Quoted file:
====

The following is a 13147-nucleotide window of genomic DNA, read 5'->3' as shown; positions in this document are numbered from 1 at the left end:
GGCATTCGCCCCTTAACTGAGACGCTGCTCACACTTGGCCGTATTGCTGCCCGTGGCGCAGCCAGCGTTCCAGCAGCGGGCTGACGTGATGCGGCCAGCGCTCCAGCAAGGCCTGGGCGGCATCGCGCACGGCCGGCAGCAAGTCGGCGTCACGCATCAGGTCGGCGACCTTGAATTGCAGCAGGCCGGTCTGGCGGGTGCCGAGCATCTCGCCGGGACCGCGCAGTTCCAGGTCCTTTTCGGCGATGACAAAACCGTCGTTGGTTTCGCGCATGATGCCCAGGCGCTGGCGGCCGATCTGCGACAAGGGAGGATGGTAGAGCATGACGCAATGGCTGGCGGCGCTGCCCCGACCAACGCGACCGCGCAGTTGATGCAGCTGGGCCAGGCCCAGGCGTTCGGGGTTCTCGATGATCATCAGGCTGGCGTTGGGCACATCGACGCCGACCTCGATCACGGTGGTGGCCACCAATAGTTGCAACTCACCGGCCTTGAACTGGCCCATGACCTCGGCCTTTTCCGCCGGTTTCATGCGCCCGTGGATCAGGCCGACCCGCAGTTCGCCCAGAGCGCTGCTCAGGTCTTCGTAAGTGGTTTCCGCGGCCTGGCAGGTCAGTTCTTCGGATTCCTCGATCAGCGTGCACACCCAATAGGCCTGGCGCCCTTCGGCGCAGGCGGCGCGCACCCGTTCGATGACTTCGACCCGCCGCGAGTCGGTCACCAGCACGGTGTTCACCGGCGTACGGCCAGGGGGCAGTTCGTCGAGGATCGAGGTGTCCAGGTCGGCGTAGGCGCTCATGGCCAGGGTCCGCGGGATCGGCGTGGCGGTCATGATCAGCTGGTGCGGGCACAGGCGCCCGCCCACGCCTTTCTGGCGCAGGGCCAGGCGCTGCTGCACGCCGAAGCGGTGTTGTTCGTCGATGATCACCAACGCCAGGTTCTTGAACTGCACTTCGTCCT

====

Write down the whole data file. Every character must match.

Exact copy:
The following is a 13147-nucleotide window of genomic DNA, read 5'->3' as shown; positions in this document are numbered from 1 at the left end:
GGCATTCGCCCCTTAACTGAGACGCTGCTCACACTTGGCCGTATTGCTGCCCGTGGCGCAGCCAGCGTTCCAGCAGCGGGCTGACGTGATGCGGCCAGCGCTCCAGCAAGGCCTGGGCGGCATCGCGCACGGCCGGCAGCAAGTCGGCGTCACGCATCAGGTCGGCGACCTTGAATTGCAGCAGGCCGGTCTGGCGGGTGCCGAGCATCTCGCCGGGACCGCGCAGTTCCAGGTCCTTTTCGGCGATGACAAAACCGTCGTTGGTTTCGCGCATGATGCCCAGGCGCTGGCGGCCGATCTGCGACAAGGGAGGATGGTAGAGCATGACGCAATGGCTGGCGGCGCTGCCCCGACCAACGCGACCGCGCAGTTGATGCAGCTGGGCCAGGCCCAGGCGTTCGGGGTTCTCGATGATCATCAGGCTGGCGTTGGGCACATCGACGCCGACCTCGATCACGGTGGTGGCCACCAATAGTTGCAACTCACCGGCCTTGAACTGGCCCATGACCTCGGCCTTTTCCGCCGGTTTCATGCGCCCGTGGATCAGGCCGACCCGCAGTTCGCCCAGAGCGCTGCTCAGGTCTTCGTAAGTGGTTTCCGCGGCCTGGCAGGTCAGTTCTTCGGATTCCTCGATCAGCGTGCACACCCAATAGGCCTGGCGCCCTTCGGCGCAGGCGGCGCGCACCCGTTCGATGACTTCGACCCGCCGCGAGTCGGTCACCAGCACGGTGTTCACCGGCGTACGGCCAGGGGGCAGTTCGTCGAGGATCGAGGTGTCCAGGTCGGCGTAGGCGCTCATGGCCAGGGTCCGCGGGATCGGCGTGGCGGTCATGATCAGCTGGTGCGGGCACAGGCGCCCGCCCACGCCTTTCTGGCGCAGGGCCAGGCGCTGCTGCACGCCGAAGCGGTGTTGTTCGTCGATGATCACCAACGCCAGGTTCTTGAACTGCACTTCGTCCT